For over a decade, Spain has harbored file-shares and has been lenient in handling cases involving illegal file sharing. In most of these cases, P2P indexing sites were declared to be operating legally. However, the new Partido Popular (People’s Party) government in Spain has passed the Sinde Law within two weeks of coming in power. This law will let copyright holders claim the takedown of a website, and the claim will be acted upon within ten days.
The passing of the Sinde Law was influenced by the United States after Spain’s decade-long liberal stance on file sharing. According to WikiLeaks, the US Government drafted the law on behalf of the Spanish Government. BoingBoing reported this last month saying,
Spain’s Congress is about to vote on a new and extremely harsh copyright/Internet law. It is an open secret that the law was essentially drafted by American industry groups working with the US trade representative.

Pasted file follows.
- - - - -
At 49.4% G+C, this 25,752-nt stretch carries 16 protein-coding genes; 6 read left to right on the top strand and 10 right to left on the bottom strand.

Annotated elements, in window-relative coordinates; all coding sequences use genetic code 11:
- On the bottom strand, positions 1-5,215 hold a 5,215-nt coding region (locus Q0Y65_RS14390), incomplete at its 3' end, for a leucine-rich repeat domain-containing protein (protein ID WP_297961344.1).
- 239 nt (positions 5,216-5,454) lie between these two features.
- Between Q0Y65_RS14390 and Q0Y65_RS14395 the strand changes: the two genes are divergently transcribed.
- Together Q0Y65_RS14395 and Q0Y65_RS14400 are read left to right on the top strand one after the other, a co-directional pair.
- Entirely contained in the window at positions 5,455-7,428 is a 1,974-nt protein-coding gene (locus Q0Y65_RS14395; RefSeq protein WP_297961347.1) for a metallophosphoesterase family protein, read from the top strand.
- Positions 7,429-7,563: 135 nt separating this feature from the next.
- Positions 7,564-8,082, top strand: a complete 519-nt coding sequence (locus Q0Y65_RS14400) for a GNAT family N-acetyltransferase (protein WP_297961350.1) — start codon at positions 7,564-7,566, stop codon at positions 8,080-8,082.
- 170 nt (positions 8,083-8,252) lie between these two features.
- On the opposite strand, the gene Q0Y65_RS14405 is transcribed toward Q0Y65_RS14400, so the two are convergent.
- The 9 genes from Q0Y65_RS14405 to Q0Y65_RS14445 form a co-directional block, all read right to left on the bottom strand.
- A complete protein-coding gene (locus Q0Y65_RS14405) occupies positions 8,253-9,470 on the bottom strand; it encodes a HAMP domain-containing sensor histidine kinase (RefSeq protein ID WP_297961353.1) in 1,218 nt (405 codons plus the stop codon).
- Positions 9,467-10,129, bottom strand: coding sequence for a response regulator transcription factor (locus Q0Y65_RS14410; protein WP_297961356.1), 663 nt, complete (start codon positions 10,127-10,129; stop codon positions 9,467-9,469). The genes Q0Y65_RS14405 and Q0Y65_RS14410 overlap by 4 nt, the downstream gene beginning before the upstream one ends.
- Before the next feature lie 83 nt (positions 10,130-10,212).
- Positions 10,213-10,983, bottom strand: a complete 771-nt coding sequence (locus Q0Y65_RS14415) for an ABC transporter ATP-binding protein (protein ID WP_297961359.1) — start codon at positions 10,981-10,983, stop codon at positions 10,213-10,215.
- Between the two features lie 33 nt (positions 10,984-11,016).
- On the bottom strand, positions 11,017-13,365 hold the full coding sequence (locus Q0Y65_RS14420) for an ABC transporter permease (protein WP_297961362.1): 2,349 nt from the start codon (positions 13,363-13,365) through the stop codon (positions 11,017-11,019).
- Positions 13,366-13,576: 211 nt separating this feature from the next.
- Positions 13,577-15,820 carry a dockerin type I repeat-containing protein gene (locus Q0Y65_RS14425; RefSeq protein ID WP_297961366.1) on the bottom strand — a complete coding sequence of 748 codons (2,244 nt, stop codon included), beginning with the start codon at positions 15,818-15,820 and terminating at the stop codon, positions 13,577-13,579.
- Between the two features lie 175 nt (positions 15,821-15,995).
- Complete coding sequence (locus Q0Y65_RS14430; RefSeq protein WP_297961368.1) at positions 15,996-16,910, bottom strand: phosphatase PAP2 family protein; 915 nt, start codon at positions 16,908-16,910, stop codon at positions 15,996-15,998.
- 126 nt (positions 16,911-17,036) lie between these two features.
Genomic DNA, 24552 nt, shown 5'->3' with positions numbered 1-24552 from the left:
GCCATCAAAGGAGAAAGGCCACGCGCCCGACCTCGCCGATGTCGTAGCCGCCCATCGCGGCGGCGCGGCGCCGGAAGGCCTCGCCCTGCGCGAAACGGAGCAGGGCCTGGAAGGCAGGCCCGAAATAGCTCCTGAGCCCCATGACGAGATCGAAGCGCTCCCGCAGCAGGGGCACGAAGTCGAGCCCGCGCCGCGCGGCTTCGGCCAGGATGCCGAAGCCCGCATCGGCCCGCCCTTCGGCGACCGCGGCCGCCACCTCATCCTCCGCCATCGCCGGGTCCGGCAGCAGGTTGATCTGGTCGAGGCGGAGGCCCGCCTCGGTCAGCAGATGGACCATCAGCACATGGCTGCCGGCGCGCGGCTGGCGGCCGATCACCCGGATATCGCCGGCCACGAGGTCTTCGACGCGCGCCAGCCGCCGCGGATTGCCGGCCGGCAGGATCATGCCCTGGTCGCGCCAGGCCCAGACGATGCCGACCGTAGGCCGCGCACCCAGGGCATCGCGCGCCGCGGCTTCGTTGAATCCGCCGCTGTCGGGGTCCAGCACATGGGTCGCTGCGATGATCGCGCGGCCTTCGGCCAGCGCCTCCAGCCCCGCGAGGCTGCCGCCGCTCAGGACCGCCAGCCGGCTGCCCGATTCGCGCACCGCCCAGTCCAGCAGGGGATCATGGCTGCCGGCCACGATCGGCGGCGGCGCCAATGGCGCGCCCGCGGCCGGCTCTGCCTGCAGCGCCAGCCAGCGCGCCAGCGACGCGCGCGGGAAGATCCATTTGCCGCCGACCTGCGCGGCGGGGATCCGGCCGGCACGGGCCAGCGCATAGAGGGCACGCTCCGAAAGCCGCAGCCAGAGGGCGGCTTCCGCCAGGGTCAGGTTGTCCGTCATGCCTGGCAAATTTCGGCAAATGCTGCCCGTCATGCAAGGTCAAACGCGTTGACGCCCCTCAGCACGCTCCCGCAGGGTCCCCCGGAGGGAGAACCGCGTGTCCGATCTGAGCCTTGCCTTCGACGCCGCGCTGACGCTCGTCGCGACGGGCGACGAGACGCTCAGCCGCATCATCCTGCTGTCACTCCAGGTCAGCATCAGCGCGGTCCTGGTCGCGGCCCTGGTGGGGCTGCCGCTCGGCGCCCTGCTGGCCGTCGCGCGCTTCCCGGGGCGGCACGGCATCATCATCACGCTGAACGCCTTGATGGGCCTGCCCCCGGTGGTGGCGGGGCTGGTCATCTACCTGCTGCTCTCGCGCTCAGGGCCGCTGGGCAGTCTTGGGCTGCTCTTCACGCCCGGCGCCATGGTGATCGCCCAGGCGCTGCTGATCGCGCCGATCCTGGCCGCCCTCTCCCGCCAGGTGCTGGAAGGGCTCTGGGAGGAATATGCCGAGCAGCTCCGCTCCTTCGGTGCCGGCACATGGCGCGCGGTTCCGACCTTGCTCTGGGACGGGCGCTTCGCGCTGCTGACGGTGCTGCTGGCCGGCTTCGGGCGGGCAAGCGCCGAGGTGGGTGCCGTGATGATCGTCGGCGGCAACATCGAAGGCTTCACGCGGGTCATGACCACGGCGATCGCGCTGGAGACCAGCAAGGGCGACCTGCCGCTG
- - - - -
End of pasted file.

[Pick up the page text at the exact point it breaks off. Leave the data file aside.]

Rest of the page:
The Spanish Government believes that this law is at par, with “international standards in the fight against piracy”. If a copyright holder fails to identify the owner of a website with infringing content, he may ask the court to compel service providers and telephone companies to give up the details of such an owner. Twitter reactions on the bill can be found at the hashtags #RedResiste and #noalapirateria.
As more and more governments push their own versions of censorship bills, the Internet will have too many masters to please. The passing of the Sinde Law will also help the US observe if SOPA might turn out to be fruitful.